Cavazos v. Garza et al

Filing 4

ORDER: Granting 2 Motion for Leave to Proceed in forma pauperis; Denying 3 Motion for Appointment of Counsel; and Directing US Marshal shall effect service of complaint. The Secretary CDCR, or his designee, is ordered to collect from prison tr ust account the $350 balance of the filing fee owed in this case by collecting monthly payments from the trust account in an amount equal to 20% of the preceding month income credited to the account and forward payments to the Clerk of the Court each time the amount in the account exceeds $10 in accordance with 28 USC 1915(b)(2). Defendants are Ordered to reply to Plaintiff's Complaint within the time provided by the applicable provisions of Federal Rule of Civil Procedure 12(a). Signed by Judge Michael M. Anello on 4/3/2013. (Order electronically transmitted to Secretary of CDCR, Jeffrey Beard) (Pro Per Package Prepared) (All non-registered users served via U.S. Mail Service)(leh)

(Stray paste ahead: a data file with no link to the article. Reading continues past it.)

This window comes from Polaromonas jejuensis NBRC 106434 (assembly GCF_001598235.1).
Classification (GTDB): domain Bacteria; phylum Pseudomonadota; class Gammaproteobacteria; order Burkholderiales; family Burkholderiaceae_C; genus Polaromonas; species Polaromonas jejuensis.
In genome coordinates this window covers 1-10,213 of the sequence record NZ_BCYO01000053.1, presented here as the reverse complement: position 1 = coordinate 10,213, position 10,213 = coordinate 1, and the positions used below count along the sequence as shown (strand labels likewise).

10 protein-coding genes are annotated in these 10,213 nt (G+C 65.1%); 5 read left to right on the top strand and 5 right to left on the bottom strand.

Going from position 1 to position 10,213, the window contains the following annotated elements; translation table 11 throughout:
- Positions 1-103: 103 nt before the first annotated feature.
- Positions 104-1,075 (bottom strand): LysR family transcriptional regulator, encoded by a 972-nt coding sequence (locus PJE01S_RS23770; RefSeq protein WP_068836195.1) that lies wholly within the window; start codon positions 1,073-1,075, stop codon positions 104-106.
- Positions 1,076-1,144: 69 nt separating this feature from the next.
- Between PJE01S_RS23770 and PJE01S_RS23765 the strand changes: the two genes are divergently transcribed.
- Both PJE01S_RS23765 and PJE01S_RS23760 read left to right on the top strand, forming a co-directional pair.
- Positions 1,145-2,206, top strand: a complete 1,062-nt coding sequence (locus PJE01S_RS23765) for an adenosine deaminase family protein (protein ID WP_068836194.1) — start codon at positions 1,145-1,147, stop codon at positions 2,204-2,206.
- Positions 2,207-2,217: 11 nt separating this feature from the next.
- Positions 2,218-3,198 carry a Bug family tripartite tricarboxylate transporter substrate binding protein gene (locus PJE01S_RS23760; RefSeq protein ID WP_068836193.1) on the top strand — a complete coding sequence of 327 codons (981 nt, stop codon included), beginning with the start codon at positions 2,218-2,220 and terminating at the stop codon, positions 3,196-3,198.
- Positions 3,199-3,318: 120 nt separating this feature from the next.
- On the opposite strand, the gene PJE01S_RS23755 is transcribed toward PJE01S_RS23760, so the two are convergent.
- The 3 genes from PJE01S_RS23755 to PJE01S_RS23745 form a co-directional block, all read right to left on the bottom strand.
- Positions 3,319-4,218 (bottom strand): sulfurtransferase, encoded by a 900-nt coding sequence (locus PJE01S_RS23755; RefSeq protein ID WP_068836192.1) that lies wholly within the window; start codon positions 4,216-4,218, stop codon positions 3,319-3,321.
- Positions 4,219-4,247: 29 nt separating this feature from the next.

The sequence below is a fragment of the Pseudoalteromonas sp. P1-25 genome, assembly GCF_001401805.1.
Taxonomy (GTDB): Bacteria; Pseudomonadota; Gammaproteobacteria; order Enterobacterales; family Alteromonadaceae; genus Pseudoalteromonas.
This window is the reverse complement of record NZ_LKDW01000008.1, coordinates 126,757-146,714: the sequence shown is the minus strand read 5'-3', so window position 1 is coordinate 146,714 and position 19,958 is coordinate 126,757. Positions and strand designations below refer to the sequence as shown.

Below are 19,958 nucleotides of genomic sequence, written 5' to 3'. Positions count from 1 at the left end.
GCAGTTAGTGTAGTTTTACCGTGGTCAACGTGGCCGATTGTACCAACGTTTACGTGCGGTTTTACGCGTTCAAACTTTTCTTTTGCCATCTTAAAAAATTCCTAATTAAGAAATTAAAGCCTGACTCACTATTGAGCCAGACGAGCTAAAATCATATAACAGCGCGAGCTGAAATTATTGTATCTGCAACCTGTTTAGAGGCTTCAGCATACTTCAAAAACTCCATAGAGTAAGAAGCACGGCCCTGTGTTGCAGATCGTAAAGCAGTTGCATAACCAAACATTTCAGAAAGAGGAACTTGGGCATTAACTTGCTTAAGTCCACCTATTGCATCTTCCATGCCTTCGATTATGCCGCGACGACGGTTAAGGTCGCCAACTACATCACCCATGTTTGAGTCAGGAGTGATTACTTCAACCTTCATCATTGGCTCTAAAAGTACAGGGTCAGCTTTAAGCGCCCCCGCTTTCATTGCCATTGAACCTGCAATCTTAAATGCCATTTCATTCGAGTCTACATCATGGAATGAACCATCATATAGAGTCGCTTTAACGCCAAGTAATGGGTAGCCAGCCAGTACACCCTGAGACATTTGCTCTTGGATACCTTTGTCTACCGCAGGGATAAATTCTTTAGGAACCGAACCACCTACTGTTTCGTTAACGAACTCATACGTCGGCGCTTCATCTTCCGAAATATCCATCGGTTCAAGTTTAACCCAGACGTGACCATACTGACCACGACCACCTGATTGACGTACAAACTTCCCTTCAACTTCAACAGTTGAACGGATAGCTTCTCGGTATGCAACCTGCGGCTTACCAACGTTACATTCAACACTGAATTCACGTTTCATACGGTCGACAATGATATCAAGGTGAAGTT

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1 2 3 4 5 6 7 8 UNITED STATES DISTRICT COURT 9 SOUTHERN DISTRICT OF CALIFORNIA 10 11 ROBERT CAVAZOS, CDCR #J-26206, Plaintiff, 12 Civil 12cv3087 MMA (MDD) No. ORDER: 16 (1) GRANTING PLAINTIFF’S MOTION TO PROCEED IN FORMA PAUPERIS, IMPOSING INITIAL PARTIAL FILING FEE AND GARNISHING BALANCE FROM PRISONER’S TRUST ACCOUNT PURSUANT TO 28 U.S.C. § 1915(a); 17 [Doc. No. 2] 13 14 15 vs. 18 19 20 21 (2) DENYING MOTION FOR APPOINTMENT OF COUNSEL PURSUANT TO 28 U.S.C. § 1915(e)(1); Mr. GARZA, CDCR Correctional Officer; Mr. PAYAN, CDCR Correctional Officer; Mr. FLORES, CDCR Correctional Officer, [Doc. No. 3] AND 22 23 Defendants. 24 25 26 (3) DIRECTING U.S. MARSHAL TO EFFECT SERVICE OF COMPLAINT PURSUANT TO FED.R.CIV.P. 4(c)(3) & 28 U.S.C. § 1915(d) Robert Cavazos (“Plaintiff”), a prisoner currently incarcerated at Sierra 27 Conservation Center in Jamestown, California, and proceeding pro se, has filed a civil 28 rights Complaint pursuant to 42 U.S.C. § 1983. Plaintiff claims various Calipatria 1 12cv3087 MMA (MDD) 1 State Prison officials violated his Eighth Amendment rights while he was incarcerated 2 there in September and October 2010, by refusing to move him to another cell after he 3 reported a serious water leak. Plaintiff claims Defendants further refused to provide 4 him with dry linens and clothing, forcing him at one point to sleep “nearly naked 5 under [his] bed.” (Compl. at 3.) When Defendants again refused to move him four 6 days later and after another rain storm, Plaintiff slipped and fell in the water which has 7 accumulated in his cell, injuring his leg, elbow, and back. (Id. at 4.) Plaintiff seeks 8 general, compensatory and punitive damages. (Id. at 7.) Plaintiff has not prepaid the $350 filing fee mandated by 28 U.S.C. § 1914(a); 9 10 instead he has filed a Motion to Proceed In Forma Pauperis (“IFP”) pursuant to 28 11 U.S.C. § 1915(a) [Doc. No. 2], as well as a Motion for Appointment of Counsel 12 pursuant to 28 U.S.C. § 1915(e)(1) [Doc. No. 3]. 13 I. MOTION TO PROCEED IFP 14 All parties instituting any civil action, suit or proceeding in a district court of 15 the United States, except an application for writ of habeas corpus, must pay a filing 16 fee of $350. See 28 U.S.C. § 1914(a). An action may proceed despite a plaintiff’s 17 failure to prepay the entire fee only if he is granted leave to proceed IFP pursuant to 18 28 U.S.C. § 1915(a). See Rodriguez v. Cook, 169 F.3d 1176, 1177 (9th Cir. 1999). 19 However, a prisoner granted leave to proceed IFP remains obligated to pay the entire 20 fee in installments, regardless of whether his action is ultimately dismissed. See 28 21 U.S.C. § 1915(b)(1) & (2); Taylor v. Delatoore, 281 F.3d 844, 847 (9th Cir. 2002). 22 Under 28 U.S.C. § 1915, as amended by the Prison Litigation Reform Act 23 (“PLRA”), a prisoner seeking leave to proceed IFP must submit a “certified copy of 24 the trust fund account statement (or institutional equivalent) for the prisoner for the 25 six-month period immediately preceding the filing of the complaint.” 28 U.S.C. § 26 1915(a)(2); Andrews v. King, 398 F.3d 1113, 1119 (9th Cir. 2005). From the certified 27 trust account statement, the Court must assess an initial payment of 20% of (a) the 28 average monthly deposits in the account for the past six months, or (b) the average 2 12cv3087 MMA (MDD) 1 monthly balance in the account for the past six months, whichever is greater, unless 2 the prisoner has no assets. See 28 U.S.C. § 1915(b)(1); 28 U.S.C. § 1915(b)(4). The 3 institution having custody of the prisoner must collect subsequent payments, assessed 4 at 20% of the preceding month’s income, in any month in which the prisoner’s 5 account exceeds $10, and forward those payments to the Court until the entire filing 6 fee is paid. See 28 U.S.C. § 1915(b)(2). In support of his IFP Motion, Plaintiff has submitted a certified copy of his trust 7 8 account statement pursuant to 28 U.S.C. § 1915(a)(2) and S.D. CAL. CIVLR 3.2. 9 Andrews, 398 F.3d at 1119. His trust account statement shows an average monthly 10 balance of $79.31, average monthly deposits of $52.50, and a balance of $80.01 in his 11 account at the time of filing. Based on this financial information, the Court GRANTS 12 Plaintiff’s Motion to Proceed IFP [ECF Doc. No. 2] and assesses an initial partial 13 filing fee of $15.86 pursuant to 28 U.S.C. § 1915(b)(1). However, the Secretary of the Department of Corrections and Rehabilitation, or 14 15 his designee, shall collect this initial fee only if sufficient funds in Plaintiff’s account 16 are available at the time this Order is executed pursuant to the directions set forth 17 below. See 28 U.S.C. § 1915(b)(4) (providing that “[i]n no event shall a prisoner be 18 prohibited from bringing a civil action or appealing a civil action or criminal judgment 19 for the reason that the prisoner has no assets and no means by which to pay the initial 20 partial filing fee.”); Taylor v. Delatoore, 281 F.3d 844, 850 (9th Cir. 2002) (finding 21 that 28 U.S.C. § 1915(b)(4) acts as a "safety-valve" preventing dismissal of a 22 prisoner’s IFP case based solely on a “failure to pay ... due to the lack of funds 23 available to him when payment is ordered.”). The remaining balance shall be 24 collected and forwarded to the Clerk of the Court pursuant to the installment payment 25 provisions set forth in 28 U.S.C. § 1915(b)(1). 26 II. 27 28 MOTION FOR APPOINTMENT OF COUNSEL Plaintiff requests appointment of counsel because he is “untrained in the law,” expects that “complexities of legal issues will arise,” and he will face “obstacles in 3 12cv3087 MMA (MDD) 1 2 obtaining ... evidence” to support his claims. See Pl.’s Mot. at 5. Nevertheless, “[t]here is no constitutional right to appointed counsel in a § 1983 3 action.” Rand v. Rowland, 113 F.3d 1520, 1525 (9th Cir. 1997) (citing Storseth v. 4 Spellman, 654 F.2d 1349, 1353 (9th Cir. 1981)); see also Hedges v. Resolution Trust 5 Corp. (In re Hedges), 32 F.3d 1360, 1363 (9th Cir. 1994) (“[T]here is no absolute 6 right to counsel in civil proceedings.”) (citation omitted). Federal courts do not have 7 the authority “to make coercive appointments of counsel.” Mallard v. United States 8 District Court, 490 U.S. 296, 310 (1989); see also United States v. $292,888.04 in 9 U.S. Currency, 54 F.3d 564, 569 (9th Cir. 1995). 10 Plaintiff is correct to note that districts courts do have discretion, however, 11 pursuant to 28 U.S.C. § 1915(e)(1), to “request” that an attorney represent indigent 12 civil litigants upon a showing of “exceptional circumstances.” See Agyeman v. 13 Corrections Corp. of America, 390 F.3d 1101, 1103 (9th Cir. 2004); Rand, 113 F.3d at 14 1525. “A finding of the exceptional circumstances of the plaintiff seeking assistance 15 requires at least an evaluation of the likelihood of the plaintiff’s success on the merits 16 and an evaluation of the plaintiff’s ability to articulate his claims ‘in light of the 17 complexity of the legal issues involved.’” Agyeman, 390 F.3d at 1103 (quoting 18 Wilborn v. Escalderon, 789 F.2d 1328, 1331 (9th Cir. 1986)); see also Terrell v. 19 Brewer, 935 F.2d 1015, 1017 (9th Cir. 1991). 20 The Court agrees that any pro se litigant “would be better served with the 21 assistance of counsel.” Rand, 113 F.3d at 1525 (citing Wilborn, 789 F.2d at 1331). 22 However, so long as a pro se litigant, like Plaintiff in this case, is able to “articulate 23 his claims against the relative complexity of the matter,” the “exceptional 24 circumstances” which might require the appointment of counsel do not exist. Id. 25 (finding no abuse of discretion under 28 U.S.C. § 1915(e) when district court denied 26 appointment of counsel despite fact that pro se prisoner “may well have fared 27 better-particularly in the realms of discovery and the securing of expert testimony.”). 28 Plaintiff’s Complaint demonstrates his ability to articulate essential facts 4 12cv3087 MMA (MDD) 1 supporting his Eighth Amendment claims. Thus, at least at this initial pleading stage 2 of the case, the Court finds he appears to have an adequate grasp of the facts 3 supporting his case as well as the relatively straightforward Eight Amendment issues 4 involved. See Terrell, 935 F.2d at 1017. In fact, as discussed below, Plaintiff’s 5 Complaint alleges facts sufficient to survive the initial screening required by 28 6 U.S.C. §§ 1915(e)(2) and 1915A. Thus, because Plaintiff has not satisfied the 7 stringent standards required for an appointment of counsel under 28 U.S.C. 8 § 1915(e)(1), Plaintiff’s Motion for Appointment of Counsel [ECF Doc. No. 3] must 9 be DENIED without prejudice at this time. 10 11 III. SCREENING PURSUANT TO 28 U.S.C. §§ 1915(e)(2) & 1915A(b) The PLRA also obligates the Court to review complaints filed by all persons 12 proceeding IFP and by those, like Plaintiff, who are “incarcerated or detained in any 13 facility [and] accused of, sentenced for, or adjudicated delinquent for, violations of 14 criminal law or the terms or conditions of parole, probation, pretrial release, or 15 diversionary program,” “as soon as practicable after docketing.” See 28 U.S.C. §§ 16 1915(e)(2) and 1915A(b). Under these provisions of the PLRA, the Court must sua 17 sponte dismiss complaints, or any portions thereof, which are frivolous, malicious, fail 18 to state a claim, or which seek damages from defendants who are immune. See 28 19 U.S.C. §§ 1915(e)(2)(B) and 1915A; Lopez v. Smith, 203 F.3d 1122, 1126-27 (9th Cir. 20 2000) (en banc) (§ 1915(e)(2)); Rhodes v. Robinson, 621 F.3d 1002, 1004 (9th Cir. 21 2010) (discussing 28 U.S.C. § 1915A(b)). 22 “[W]hen determining whether a complaint states a claim, a court must accept as 23 true all allegations of material fact and must construe those facts in the light most 24 favorable to the plaintiff.” Resnick v. Hayes, 213 F.3d 443, 447 (9th Cir. 2000); see 25 also Barren v. Harrington, 152 F.3d 1193, 1194 (9th Cir. 1998) (noting that 26 § 1915(e)(2) “parallels the language of Federal Rule of Civil Procedure 12(b)(6)”). In 27 addition, courts “have an obligation where the petitioner is pro se, particularly in civil 28 rights cases, to construe the pleadings liberally and to afford the petitioner the benefit 5 12cv3087 MMA (MDD) 1 of any doubt.” Hebbe v. Pliler, 627 F.3d 338, 342 & n.7 (9th Cir. 2010) (citing Bretz 2 v. Kelman, 773 F.2d 1026, 1027 n.1 (9th Cir. 1985)). The court may not, however, 3 “supply essential elements of claims that were not initially pled.” Ivey v. Board of 4 Regents of the University of Alaska, 673 F.2d 266, 268 (9th Cir. 1982). “Vague and 5 conclusory allegations of official participation in civil rights violations are not 6 sufficient to withstand a motion to dismiss.” Id. As currently pleaded, the Court finds Plaintiff’s allegations sufficient to survive 7 8 the sua sponte screening required by 28 U.S.C. §§ 1915(e)(2) and 1915A(b).1 See 9 Lopez, 203 F.3d at 1126-27. Accordingly, the Court further finds Plaintiff is entitled 10 to U.S. Marshal service on his behalf. See 28 U.S.C. § 1915(d) (“The officers of the 11 court shall issue and serve all process, and perform all duties in [IFP] cases.”); 12 FED.R.CIV.P. 4(c)(3) (“[T]he court may order that service be made by a United States 13 marshal or deputy marshal ... if the plaintiff is authorized to proceed in forma pauperis 14 under 28 U.S.C. § 1915.”). 15 IV. CONCLUSION AND ORDER 16 Good cause appearing therefor, IT IS HEREBY ORDERED that: 17 1. 18 19 20 21 Plaintiff’s Motion for Appointment of Counsel pursuant to 28 U.S.C. § 1915(e)(1) [Doc. No. 3] is DENIED without prejudice. 2. Plaintiff’s Motion to Proceed IFP pursuant to 28 U.S.C. § 1915(a) [Doc. No. 2] is GRANTED. 3. The Secretary of the California Department of Corrections and 22 Rehabilitation, or his designee, shall collect from Plaintiff’s prison trust account the 23 initial filing fee assessed in this Order, and shall forward the remainder of the $350 24 filing fee by collecting monthly payments from Plaintiff’s account in an amount equal 25 to twenty percent (20%) of the preceding month’s income and shall forward payments 26 to the Clerk of the Court each time the amount in the account exceeds $10 in 27 1 28 Plaintiff is cautioned that “the sua sponte screening and dismissal procedure is cumulative of, and not a substitute for, any subsequent Rule 12[] motion that [a defendant] may choose to bring.” Teahan v. Wilhelm, 481 F. Supp. 2d 1115, 1119 (S.D. Cal. 2007). 6 12cv3087 MMA (MDD) 1 accordance with 28 U.S.C. § 1915(b)(2). ALL PAYMENTS SHALL BE CLEARLY 2 IDENTIFIED BY THE NAME AND NUMBER ASSIGNED TO THIS ACTION. 3 4. The Clerk of the Court is directed to serve a copy of this Order on Jeffrey 4 Beard, Secretary, California Department of Corrections and Rehabilitation, P.O. Box 5 942883, Sacramento, California, 94283-0001. 6 IT IS FURTHER ORDERED that: 7 5. The Clerk shall issue a summons as to Plaintiff’s Complaint [ECF Doc. 8 No. 1] upon Defendants and shall and forward it to Plaintiff along with a blank U.S. 9 Marshal Form 285 for each Defendant. In addition, the Clerk shall provide Plaintiff 10 with a certified copy of this Order and a certified copy of his Complaint and 11 summons so that he may serve Defendants. Upon receipt of this “IFP Package,” 12 Plaintiff is directed to complete the Form 285s as completely and accurately as 13 possible, and to return them to the United States Marshal according to the instructions 14 provided by the Clerk in the letter accompanying his IFP package. Upon receipt, the 15 U.S. Marshal shall serve a copy of the Complaint and summons upon Defendants as 16 directed by Plaintiff on the USM Form 285s. All costs of service shall be advanced 17 by the United States. See 28 U.S.C. § 1915(d); FED.R.CIV.P. 4(c)(3). 18 6. Defendants are thereafter ORDERED to reply to Plaintiff’s Complaint 19 within the time provided by the applicable provisions of Federal Rule of Civil 20 Procedure 12(a). See 42 U.S.C. § 1997e(g)(2) (while a defendant may occasionally be 21 permitted to “waive the right to reply to any action brought by a prisoner confined in 22 any jail, prison, or other correctional facility under section 1983,” once the Court has 23 conducted its sua sponte screening pursuant to 28 U.S.C. § 1915(e)(2) and § 24 1915A(b), and thus, has made a preliminary determination based on 25 the face on the pleading alone that Plaintiff has a “reasonable opportunity to prevail on 26 the merits,” the defendant is required to respond). 27 28 7. Plaintiff shall serve upon the Defendants or, if appearance has been entered by counsel, upon Defendants’ counsel, a copy of every further pleading or 7 12cv3087 MMA (MDD) 1 other document submitted for consideration of the Court. Plaintiff shall include with 2 the original paper to be filed with the Clerk of the Court a certificate stating the 3 manner in which a true and correct copy of any document was served on Defendants, 4 or counsel for Defendants, and the date of service. Any paper received by the Court 5 which has not been filed with the Clerk or which fails to include a Certificate of 6 Service will be disregarded. 7 8 IT IS SO ORDERED. DATED: April 3, 2013 9 10 Hon. Michael M. Anello United States District Judge 11 12 13 14 15 16 17 18 19 20 21 22 23 24 25 26 27 28 8 12cv3087 MMA (MDD)